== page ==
“What wall?” Esther asked. “You mean the wall Dancia's team climbed during orientation? I heard about that. It sounded awful. Why does the school have all those things out there in the woods anyway? Poor Hennie's team had to jump off a platform from thirty feet in the air.” Esther's nose wrinkled with distaste. “Tell the truth: is it all just an elaborate system for punishing incoming freshmen?”

“It's mostly for that,” Cam said, deadpan. “We tried other ways of punishing the freshmen, but the police kept showing up.”

We all laughed appreciatively, even Hennie, who was apparently still trying to recover from actually speaking to Cam.

“No, seriously, it's called a challenge course, and everyone in the school uses it, even after orientation,” Cam said. “We see it as a way to develop and test leadership skills. You don't get much of an opportunity to meet challenges like that wall in everyday life, and we believe it's good for you to learn how you'll react when pushed. Will you rise to meet the challenge? Will you give up? Will you cheat?”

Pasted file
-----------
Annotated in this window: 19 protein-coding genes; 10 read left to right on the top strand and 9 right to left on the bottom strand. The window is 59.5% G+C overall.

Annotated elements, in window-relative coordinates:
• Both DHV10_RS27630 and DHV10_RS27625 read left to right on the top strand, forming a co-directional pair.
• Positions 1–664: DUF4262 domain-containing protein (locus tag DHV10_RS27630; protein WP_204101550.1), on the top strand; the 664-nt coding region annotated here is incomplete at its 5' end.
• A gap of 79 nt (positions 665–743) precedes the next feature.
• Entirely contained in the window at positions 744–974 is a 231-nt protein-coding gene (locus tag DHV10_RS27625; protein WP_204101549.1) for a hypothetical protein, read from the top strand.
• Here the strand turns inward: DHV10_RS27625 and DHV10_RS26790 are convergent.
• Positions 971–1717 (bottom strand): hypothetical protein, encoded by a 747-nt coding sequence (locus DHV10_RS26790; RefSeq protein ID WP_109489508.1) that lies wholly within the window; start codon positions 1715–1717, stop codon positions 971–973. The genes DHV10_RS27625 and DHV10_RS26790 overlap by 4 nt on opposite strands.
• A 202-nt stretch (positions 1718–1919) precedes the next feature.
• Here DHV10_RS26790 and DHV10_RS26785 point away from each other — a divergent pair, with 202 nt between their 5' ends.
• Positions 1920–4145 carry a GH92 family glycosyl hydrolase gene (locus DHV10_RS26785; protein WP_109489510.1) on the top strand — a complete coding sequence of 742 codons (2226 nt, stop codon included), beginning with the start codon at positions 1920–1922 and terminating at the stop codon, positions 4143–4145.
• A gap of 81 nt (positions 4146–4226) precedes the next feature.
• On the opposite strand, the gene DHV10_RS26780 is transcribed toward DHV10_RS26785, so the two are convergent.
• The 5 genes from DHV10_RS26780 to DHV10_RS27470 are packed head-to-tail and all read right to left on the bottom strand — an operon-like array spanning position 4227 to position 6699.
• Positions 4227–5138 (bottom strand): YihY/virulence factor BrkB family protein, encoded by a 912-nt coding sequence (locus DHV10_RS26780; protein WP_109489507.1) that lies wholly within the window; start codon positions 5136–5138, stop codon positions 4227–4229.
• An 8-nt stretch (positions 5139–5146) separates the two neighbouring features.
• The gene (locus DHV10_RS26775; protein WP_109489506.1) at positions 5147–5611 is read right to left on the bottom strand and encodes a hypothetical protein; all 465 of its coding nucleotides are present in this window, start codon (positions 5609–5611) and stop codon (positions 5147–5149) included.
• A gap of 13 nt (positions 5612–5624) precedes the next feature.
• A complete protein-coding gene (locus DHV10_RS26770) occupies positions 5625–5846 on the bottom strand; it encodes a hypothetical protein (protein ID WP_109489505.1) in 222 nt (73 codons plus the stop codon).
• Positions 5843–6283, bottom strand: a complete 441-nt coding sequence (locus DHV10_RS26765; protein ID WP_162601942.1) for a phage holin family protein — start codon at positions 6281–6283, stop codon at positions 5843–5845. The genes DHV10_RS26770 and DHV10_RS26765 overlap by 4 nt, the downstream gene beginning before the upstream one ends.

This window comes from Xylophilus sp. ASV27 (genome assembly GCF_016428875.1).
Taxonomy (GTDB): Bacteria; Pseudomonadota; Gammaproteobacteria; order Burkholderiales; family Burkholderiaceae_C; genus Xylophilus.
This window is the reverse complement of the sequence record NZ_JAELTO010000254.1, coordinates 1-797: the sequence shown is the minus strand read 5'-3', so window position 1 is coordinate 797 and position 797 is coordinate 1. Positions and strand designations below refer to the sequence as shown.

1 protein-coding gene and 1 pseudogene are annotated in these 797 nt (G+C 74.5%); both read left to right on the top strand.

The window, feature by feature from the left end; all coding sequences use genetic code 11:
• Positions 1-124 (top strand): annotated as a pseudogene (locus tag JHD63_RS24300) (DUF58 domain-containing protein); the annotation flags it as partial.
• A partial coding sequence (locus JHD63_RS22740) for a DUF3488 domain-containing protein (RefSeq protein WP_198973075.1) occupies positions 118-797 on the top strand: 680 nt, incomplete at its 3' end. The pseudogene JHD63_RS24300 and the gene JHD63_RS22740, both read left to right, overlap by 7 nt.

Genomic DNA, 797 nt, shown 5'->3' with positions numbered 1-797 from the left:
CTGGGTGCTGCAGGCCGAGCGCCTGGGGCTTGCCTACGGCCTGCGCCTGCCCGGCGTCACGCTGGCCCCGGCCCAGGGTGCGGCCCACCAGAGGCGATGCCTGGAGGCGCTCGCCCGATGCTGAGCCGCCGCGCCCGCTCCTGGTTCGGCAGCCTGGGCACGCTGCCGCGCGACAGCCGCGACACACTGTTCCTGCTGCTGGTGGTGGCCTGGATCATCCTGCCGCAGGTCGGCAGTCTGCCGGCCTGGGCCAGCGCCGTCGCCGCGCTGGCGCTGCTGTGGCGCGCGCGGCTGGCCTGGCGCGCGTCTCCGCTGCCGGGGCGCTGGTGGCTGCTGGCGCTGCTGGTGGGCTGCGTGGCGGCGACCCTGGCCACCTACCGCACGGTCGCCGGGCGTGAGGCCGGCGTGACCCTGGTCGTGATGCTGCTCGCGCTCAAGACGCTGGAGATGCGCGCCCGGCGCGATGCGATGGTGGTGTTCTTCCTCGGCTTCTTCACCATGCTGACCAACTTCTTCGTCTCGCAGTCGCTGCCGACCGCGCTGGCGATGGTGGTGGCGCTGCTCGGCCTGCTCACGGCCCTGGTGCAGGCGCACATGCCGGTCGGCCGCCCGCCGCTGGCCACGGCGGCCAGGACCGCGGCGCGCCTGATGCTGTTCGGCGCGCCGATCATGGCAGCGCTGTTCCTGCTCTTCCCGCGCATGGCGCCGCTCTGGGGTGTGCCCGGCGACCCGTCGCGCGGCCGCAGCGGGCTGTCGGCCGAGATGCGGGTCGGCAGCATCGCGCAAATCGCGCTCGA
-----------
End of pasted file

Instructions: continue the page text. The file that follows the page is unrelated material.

Even though he smiled as he spoke, I got the feeling he was saying something very important. I swallowed hard at the wave of guilt that followed, as memories of the wall, and the nudge I'd felt from Jack, replayed in my mind. I hadn't wanted to cheat, but had I? Had an invisible hand helped me climb the wall?

“Good afternoon, Cameron, ladies.”

The voice sounded familiar. I turned around to see Mr. Judan walking in our direction, his white teeth gleaming and thick hair swooping back from his forehead in elegant waves. Once again I was struck by the feeling that he was way, way too attractive and well dressed to be working at a high school. Even out here, in the middle of a field, surrounded by kids in shorts and T-shirts, he looked ready to go have dinner with the president, with his fancy suit, red silk tie, and expensive-looking leather loafers.